That last paper mentioned evolution one time in passing:

In living systems, biopolymer catalysts have evolved to accelerate specific biologically relevant transformations.  In contrast, synthetic catalysts must often be designed for nonbiological transformations to be performed in abiotic solvents, pH regimes, temperatures, and pressures that are incompatible with retention of biopolymer structure and activity.  Proteins, however, rely on a limited repertoire of amino acid monomers and require substantial chain lengths to achieve significant structural organization.

It’s clear that they did not attempt to explain how “biopolymer catalysts have evolved.”  They also did not discuss the remarkable ability of living systems to distinguish between left- and right-handed members of chiral molecules – a feature absent from non-living systems.  Their work, instead, demonstrates that achieving enantioselectivity by artificial means requires intelligent design.


1.  Ronald S. Rock, “A new direction for titin pulling, ” Proceedings of the National Academy of Sciences August 5, 2009, doi: 10.1073/pnas.0906989106.
2.  Maayan, Ward and Kirshenbaum, “Folded biomimetic oligomers for enantioselective catalysis,” Proceedings of the National Academy of Sciences, August 10, 2009, doi: 10.1073/pnas.0903187106.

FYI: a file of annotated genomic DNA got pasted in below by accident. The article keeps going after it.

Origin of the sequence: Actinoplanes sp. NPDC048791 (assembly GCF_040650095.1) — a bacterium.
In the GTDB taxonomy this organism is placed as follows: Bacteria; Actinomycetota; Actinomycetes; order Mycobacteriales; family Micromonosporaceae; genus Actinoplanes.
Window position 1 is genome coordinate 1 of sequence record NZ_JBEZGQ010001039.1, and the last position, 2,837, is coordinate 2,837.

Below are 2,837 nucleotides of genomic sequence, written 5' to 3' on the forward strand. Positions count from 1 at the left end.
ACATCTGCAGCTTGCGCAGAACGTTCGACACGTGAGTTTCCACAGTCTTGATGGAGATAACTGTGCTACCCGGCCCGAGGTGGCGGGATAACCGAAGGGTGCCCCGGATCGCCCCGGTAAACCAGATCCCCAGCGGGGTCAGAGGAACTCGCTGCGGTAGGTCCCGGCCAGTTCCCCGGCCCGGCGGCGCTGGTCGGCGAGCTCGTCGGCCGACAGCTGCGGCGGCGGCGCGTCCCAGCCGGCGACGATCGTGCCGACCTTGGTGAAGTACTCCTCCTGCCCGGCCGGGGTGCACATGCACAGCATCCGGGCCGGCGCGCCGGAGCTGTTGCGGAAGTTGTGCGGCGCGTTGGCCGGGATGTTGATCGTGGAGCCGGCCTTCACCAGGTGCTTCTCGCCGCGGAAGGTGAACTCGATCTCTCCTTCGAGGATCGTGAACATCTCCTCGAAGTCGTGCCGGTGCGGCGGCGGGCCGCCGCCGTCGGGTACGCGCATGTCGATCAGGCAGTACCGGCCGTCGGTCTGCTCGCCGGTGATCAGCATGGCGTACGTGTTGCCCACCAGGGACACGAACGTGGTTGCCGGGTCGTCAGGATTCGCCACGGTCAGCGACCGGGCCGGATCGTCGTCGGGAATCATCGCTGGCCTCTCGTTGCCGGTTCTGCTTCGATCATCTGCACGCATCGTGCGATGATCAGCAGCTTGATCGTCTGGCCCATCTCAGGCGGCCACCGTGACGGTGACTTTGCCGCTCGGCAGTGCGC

A simple study of probability (see online book; also Stephen Meyer’s new book Signature in the Cell) would have convinced the NYU team that enantioselective catalysts made of “substantial chain lengths” could not have evolved.  Living things needed the selectivity before life was even possible.  That would leave only chance as a means getting the catalysts in the first place.  Is that even conceivably possible under ideal conditions?  Read chapter 3 and see.
    Evolution collapses in a heap under the selective pressure of detailed investigations into biophysics.  It becomes a tangled web with no function.  In some cases, the misfolded chain of reasoning becomes toxic and can make people sick.  It gums up the works of science, producing a kind of Alzheimer’s syndrome that makes people forget their Maker.  It paralyzes rational thought.  The NYU reference to evolution, following the formula “[complex systems a, b, and c] have evolved,” shows another symptom: the knee jerk reaction.  Pray that uninfected biophysics finds a cure soon for this debilitating malady.